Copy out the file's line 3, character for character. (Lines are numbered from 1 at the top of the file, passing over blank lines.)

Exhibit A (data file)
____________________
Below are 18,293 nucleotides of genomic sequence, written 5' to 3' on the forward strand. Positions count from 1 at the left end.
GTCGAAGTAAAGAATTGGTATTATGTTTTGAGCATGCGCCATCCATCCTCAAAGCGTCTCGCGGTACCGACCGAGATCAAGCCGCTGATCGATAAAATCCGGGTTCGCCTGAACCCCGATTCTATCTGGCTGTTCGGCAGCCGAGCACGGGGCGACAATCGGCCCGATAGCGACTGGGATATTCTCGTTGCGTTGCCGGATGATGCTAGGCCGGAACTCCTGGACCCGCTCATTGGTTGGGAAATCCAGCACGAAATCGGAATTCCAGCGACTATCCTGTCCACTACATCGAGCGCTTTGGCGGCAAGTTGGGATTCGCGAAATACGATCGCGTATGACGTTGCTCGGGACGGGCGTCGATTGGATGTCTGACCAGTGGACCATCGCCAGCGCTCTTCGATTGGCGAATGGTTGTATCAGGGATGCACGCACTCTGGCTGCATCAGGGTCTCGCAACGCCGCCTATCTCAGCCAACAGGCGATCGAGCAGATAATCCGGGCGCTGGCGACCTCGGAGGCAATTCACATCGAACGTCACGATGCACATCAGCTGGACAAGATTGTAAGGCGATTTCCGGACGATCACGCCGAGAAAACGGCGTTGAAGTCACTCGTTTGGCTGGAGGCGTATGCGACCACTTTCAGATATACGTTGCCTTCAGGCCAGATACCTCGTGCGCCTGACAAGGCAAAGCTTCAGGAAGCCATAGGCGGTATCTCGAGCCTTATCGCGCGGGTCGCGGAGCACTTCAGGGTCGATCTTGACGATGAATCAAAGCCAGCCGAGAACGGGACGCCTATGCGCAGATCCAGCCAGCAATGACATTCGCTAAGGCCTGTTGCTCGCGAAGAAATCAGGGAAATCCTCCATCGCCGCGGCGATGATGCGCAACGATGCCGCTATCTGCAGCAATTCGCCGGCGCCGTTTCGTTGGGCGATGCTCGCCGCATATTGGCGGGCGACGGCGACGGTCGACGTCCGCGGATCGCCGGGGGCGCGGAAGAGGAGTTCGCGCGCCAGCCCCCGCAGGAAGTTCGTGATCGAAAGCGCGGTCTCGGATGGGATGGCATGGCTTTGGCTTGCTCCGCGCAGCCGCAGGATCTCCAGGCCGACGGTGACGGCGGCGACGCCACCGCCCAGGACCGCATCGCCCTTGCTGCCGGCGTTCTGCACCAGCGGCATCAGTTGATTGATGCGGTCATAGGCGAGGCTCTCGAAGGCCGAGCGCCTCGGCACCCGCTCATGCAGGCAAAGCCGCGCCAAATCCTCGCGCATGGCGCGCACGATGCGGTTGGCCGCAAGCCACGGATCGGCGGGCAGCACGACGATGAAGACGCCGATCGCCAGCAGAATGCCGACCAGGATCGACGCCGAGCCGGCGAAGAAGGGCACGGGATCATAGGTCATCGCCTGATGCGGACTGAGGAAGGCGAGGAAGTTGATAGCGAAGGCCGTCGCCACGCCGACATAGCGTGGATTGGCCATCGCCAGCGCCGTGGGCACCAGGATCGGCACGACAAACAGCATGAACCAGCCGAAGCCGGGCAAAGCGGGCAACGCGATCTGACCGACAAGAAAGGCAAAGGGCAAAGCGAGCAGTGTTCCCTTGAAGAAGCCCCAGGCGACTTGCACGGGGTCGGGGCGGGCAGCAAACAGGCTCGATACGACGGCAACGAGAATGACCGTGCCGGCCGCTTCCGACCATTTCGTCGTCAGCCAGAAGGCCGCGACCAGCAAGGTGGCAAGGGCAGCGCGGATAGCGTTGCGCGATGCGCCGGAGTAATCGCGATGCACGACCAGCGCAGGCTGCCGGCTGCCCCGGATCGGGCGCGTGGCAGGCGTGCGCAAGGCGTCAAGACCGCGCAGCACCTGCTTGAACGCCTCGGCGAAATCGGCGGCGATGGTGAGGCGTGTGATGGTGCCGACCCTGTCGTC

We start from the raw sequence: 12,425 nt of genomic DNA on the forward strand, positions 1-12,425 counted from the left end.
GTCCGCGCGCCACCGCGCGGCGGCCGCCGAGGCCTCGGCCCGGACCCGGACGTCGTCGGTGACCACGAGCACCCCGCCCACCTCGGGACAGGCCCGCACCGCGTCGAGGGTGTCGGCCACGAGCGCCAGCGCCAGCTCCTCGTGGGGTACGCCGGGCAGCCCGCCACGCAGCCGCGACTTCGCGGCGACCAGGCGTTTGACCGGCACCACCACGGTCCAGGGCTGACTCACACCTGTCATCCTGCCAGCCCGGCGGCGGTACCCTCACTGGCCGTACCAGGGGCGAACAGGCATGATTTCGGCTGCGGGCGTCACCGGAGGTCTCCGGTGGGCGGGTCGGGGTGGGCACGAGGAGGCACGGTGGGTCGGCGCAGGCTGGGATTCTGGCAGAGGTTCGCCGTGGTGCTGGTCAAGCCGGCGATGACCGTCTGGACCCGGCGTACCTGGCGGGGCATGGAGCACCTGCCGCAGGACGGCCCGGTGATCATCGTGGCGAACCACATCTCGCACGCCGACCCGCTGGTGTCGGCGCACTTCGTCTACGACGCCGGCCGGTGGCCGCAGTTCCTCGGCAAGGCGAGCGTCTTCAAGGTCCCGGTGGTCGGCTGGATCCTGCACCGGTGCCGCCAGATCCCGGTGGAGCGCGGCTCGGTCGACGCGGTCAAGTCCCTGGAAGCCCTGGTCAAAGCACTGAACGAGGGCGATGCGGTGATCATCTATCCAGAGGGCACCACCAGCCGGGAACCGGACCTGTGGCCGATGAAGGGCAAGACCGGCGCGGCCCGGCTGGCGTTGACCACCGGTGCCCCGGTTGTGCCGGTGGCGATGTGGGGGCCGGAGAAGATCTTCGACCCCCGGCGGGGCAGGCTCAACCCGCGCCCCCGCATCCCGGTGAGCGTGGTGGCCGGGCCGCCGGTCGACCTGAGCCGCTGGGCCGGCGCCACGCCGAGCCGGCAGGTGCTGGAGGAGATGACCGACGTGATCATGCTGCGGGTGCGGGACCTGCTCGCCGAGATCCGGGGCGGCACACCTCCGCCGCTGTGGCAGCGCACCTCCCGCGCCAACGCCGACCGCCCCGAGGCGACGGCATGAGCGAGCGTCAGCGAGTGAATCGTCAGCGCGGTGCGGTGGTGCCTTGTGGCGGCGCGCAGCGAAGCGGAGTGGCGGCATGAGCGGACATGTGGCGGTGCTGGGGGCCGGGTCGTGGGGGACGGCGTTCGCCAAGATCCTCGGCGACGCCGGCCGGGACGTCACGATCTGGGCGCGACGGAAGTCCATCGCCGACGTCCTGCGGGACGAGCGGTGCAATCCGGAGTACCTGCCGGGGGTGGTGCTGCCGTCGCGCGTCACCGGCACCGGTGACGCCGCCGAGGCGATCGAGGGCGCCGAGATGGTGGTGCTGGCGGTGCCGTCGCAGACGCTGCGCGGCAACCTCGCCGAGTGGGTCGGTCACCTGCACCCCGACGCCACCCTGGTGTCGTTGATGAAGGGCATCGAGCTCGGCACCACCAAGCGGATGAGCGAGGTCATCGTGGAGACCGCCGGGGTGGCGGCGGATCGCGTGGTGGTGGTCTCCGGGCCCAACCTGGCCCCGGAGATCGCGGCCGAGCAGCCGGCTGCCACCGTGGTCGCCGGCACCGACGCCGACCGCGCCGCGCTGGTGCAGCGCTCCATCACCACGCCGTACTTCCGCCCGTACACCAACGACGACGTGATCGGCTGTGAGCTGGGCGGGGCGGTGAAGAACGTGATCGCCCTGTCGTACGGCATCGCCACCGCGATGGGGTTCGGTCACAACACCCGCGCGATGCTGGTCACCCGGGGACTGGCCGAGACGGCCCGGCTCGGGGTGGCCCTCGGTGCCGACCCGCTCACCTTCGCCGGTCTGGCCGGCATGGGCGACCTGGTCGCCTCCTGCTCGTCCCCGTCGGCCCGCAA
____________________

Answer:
We start from the raw sequence: 12,425 nt of genomic DNA on the forward strand, positions 1-12,425 counted from the left end.